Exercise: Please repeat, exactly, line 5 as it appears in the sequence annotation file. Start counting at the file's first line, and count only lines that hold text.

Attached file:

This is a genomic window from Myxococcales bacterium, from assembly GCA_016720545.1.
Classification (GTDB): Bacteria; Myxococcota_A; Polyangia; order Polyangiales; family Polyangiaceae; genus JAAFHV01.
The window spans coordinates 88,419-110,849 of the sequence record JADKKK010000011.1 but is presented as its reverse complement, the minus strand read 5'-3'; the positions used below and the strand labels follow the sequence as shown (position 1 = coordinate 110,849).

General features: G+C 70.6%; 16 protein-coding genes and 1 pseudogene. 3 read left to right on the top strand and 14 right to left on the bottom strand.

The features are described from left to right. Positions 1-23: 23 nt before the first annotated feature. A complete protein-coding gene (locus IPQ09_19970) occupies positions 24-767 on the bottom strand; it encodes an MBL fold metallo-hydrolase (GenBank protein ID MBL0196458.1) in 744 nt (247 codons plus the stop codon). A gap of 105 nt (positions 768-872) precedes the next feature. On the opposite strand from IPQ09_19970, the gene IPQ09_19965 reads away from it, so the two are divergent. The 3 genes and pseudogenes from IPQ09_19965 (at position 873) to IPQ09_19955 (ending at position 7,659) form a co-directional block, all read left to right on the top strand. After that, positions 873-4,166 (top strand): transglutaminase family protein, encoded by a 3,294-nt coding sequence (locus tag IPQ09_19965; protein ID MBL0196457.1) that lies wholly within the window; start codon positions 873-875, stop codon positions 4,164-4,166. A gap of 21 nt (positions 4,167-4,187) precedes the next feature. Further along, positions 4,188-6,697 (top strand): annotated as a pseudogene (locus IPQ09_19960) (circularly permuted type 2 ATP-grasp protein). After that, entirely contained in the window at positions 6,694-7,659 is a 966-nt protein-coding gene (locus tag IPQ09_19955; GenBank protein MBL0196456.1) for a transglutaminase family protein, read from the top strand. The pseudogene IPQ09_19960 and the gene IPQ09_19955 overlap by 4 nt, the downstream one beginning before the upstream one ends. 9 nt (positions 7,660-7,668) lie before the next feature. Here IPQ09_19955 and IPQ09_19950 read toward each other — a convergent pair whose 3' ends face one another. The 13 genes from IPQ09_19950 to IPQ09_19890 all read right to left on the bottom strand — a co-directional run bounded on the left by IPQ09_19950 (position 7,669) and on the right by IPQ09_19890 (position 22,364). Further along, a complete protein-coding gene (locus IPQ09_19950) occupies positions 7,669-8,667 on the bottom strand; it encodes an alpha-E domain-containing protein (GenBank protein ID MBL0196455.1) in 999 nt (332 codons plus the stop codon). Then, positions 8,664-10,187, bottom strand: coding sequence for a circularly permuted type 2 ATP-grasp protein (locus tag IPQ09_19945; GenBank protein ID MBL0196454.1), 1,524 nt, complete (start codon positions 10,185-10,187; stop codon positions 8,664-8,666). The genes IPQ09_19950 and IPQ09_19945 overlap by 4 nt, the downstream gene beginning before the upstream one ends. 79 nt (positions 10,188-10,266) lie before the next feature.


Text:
The features are described from left to right. Positions 1-23: 23 nt before the first annotated feature. A complete protein-coding gene (locus IPQ09_19970) occupies positions 24-767 on the bottom strand; it encodes an MBL fold metallo-hydrolase (GenBank protein ID MBL0196458.1) in 744 nt (247 codons plus the stop codon). A gap of 105 nt (positions 768-872) precedes the next feature. On the opposite strand from IPQ09_19970, the gene IPQ09_19965 reads away from it, so the two are divergent. The 3 genes and pseudogenes from IPQ09_19965 (at position 873) to IPQ09_19955 (ending at position 7,659) form a co-directional block, all read left to right on the top strand. After that, positions 873-4,166 (top strand): transglutaminase family protein, encoded by a 3,294-nt coding sequence (locus tag IPQ09_19965; protein ID MBL0196457.1) that lies wholly within the window; start codon positions 873-875, stop codon positions 4,164-4,166. A gap of 21 nt (positions 4,167-4,187) precedes the next feature. Further along, positions 4,188-6,697 (top strand): annotated as a pseudogene (locus IPQ09_19960) (circularly permuted type 2 ATP-grasp protein). After that, entirely contained in the window at positions 6,694-7,659 is a 966-nt protein-coding gene (locus tag IPQ09_19955; GenBank protein MBL0196456.1) for a transglutaminase family protein, read from the top strand. The pseudogene IPQ09_19960 and the gene IPQ09_19955 overlap by 4 nt, the downstream one beginning before the upstream one ends. 9 nt (positions 7,660-7,668) lie before the next feature. Here IPQ09_19955 and IPQ09_19950 read toward each other — a convergent pair whose 3' ends face one another. The 13 genes from IPQ09_19950 to IPQ09_19890 all read right to left on the bottom strand — a co-directional run bounded on the left by IPQ09_19950 (position 7,669) and on the right by IPQ09_19890 (position 22,364). Further along, a complete protein-coding gene (locus IPQ09_19950) occupies positions 7,669-8,667 on the bottom strand; it encodes an alpha-E domain-containing protein (GenBank protein ID MBL0196455.1) in 999 nt (332 codons plus the stop codon). Then, positions 8,664-10,187, bottom strand: coding sequence for a circularly permuted type 2 ATP-grasp protein (locus tag IPQ09_19945; GenBank protein ID MBL0196454.1), 1,524 nt, complete (start codon positions 10,185-10,187; stop codon positions 8,664-8,666). The genes IPQ09_19950 and IPQ09_19945 overlap by 4 nt, the downstream gene beginning before the upstream one ends. 79 nt (positions 10,188-10,266) lie before the next feature.